United Airlines (UAL) has extended the grounding of its Boeing (BA) 737 MAX planes through September 3. The company has extended the grounding period for the second time in the last three months. In April, United Airlines canceled all of its 737 MAX flights through early July, which it later stretched to August 3.
United Airlines owns 14 Boeing 737 MAX jets. Grounding the jets signifies ~1,900 flight cancellations for United Airlines in August. The cumulative cancellations will likely impact 5,340 flights from April through August. In the second quarter, United Airlines will likely face 3,440 flight cancellations due to the MAX groundings.
Flight cancellations are already hurting United Airlines’ financial performance. The company’s revenue growth rate slowed to 6.2% in the first quarter from the low-double-digit increase in the previous two quarters.
During the last quarterly earnings release, United Airlines stated that it has to run larger planes across canceled MAX routes, which is increasing its operating costs.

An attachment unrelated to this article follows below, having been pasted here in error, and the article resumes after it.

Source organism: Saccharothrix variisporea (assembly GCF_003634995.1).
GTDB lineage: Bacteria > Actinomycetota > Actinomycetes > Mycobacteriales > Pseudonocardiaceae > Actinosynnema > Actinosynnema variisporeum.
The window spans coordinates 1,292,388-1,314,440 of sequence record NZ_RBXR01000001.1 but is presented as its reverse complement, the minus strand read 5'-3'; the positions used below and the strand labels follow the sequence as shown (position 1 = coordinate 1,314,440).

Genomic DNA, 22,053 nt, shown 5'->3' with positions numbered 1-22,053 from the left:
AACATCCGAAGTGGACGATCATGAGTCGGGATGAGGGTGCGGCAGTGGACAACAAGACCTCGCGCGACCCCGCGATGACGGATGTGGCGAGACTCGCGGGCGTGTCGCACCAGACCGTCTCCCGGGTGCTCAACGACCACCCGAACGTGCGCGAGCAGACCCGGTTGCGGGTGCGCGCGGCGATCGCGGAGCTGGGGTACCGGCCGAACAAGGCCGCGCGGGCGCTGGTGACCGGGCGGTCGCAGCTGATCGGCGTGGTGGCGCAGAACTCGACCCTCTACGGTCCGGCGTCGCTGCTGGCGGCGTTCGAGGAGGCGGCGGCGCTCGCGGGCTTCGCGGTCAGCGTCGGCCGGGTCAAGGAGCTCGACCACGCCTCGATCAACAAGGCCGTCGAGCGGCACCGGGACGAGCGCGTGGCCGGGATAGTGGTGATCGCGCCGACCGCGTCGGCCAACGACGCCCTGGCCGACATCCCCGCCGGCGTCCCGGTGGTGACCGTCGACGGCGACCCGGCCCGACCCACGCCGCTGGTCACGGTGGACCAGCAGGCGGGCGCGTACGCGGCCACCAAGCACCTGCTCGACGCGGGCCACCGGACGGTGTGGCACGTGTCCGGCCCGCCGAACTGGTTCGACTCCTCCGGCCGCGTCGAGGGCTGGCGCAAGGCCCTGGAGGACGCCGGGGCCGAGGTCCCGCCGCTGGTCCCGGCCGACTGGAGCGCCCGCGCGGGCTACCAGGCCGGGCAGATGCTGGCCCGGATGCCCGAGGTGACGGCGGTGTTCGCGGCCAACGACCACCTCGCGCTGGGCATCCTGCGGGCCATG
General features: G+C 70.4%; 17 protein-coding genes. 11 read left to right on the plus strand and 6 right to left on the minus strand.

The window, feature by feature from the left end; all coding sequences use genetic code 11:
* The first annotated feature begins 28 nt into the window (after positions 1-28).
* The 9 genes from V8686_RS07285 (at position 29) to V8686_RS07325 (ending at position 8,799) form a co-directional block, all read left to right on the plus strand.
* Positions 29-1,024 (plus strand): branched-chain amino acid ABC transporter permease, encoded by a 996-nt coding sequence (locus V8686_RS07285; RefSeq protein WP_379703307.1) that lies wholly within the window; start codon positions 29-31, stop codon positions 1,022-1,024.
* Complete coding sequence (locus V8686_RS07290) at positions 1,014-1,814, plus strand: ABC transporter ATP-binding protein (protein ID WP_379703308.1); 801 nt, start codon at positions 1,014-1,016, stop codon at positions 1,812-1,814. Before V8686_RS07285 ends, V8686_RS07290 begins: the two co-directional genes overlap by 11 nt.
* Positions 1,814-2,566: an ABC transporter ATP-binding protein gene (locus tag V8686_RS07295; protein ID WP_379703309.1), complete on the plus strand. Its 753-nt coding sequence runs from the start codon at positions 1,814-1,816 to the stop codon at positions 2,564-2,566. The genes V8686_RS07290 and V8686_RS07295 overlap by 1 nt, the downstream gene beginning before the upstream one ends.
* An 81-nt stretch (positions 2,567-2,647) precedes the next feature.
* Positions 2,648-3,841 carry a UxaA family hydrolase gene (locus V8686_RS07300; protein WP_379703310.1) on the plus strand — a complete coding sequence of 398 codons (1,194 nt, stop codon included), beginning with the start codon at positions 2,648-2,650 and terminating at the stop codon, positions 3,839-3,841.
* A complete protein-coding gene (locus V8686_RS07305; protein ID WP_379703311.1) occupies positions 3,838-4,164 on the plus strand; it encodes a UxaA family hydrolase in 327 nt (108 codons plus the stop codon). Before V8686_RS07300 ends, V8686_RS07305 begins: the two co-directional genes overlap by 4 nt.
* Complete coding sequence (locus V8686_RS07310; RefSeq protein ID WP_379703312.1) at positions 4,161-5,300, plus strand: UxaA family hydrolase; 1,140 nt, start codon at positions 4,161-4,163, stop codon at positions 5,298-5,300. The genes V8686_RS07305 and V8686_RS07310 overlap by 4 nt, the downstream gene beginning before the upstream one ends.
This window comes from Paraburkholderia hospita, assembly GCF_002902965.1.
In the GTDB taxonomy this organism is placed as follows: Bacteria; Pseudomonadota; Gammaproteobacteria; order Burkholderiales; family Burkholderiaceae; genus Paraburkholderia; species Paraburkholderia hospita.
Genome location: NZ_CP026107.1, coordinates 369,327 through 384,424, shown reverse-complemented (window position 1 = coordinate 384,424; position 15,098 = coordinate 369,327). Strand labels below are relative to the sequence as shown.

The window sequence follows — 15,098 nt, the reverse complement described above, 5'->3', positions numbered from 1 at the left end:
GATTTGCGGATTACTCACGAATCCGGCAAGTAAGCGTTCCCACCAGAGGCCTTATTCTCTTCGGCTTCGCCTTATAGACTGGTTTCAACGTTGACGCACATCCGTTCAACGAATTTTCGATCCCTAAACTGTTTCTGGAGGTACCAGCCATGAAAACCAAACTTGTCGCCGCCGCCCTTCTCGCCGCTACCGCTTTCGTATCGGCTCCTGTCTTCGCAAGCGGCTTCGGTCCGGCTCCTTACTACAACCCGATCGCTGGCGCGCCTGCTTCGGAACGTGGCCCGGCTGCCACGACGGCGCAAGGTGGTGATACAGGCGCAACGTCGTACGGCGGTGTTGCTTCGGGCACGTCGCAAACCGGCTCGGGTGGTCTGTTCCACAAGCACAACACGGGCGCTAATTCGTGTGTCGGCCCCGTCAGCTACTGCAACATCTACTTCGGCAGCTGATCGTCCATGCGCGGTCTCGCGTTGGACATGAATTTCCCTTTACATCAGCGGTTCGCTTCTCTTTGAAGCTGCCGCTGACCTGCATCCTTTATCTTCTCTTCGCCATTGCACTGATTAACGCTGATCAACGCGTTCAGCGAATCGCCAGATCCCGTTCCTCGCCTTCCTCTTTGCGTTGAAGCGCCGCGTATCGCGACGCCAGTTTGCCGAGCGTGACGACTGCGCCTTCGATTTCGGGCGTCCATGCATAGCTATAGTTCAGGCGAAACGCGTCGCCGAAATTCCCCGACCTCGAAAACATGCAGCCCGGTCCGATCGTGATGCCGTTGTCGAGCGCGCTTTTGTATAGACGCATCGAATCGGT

Peers are suffering too
United Airlines isn’t the only carrier that’s facing massive flight cancellations due to grounding the MAX jets. On June 13, Southwest Airlines (LUV) extended the grounding of its MAX fleet through September 2. Southwest Airlines owns 34 MAX planes. The company expects ~100 daily flight cancellations.
On June 11, American Airlines (AAL) removed its 24 MAX planes from its flight schedule through September 3, which signifies ~115 daily flight cancellations. The company expects the MAX grounding to have a negative impact of $350 million on its 2019 pre-tax income.
Investors could choose the iShares Transportation Average ETF (IYT), which has allocated ~19% of its funds in the airline industry. The ETF has returned ~11% in 2019. However, IYT has underperformed the Dow Jones and the S&P 500, which have risen 13.8% and 16.2%, respectively.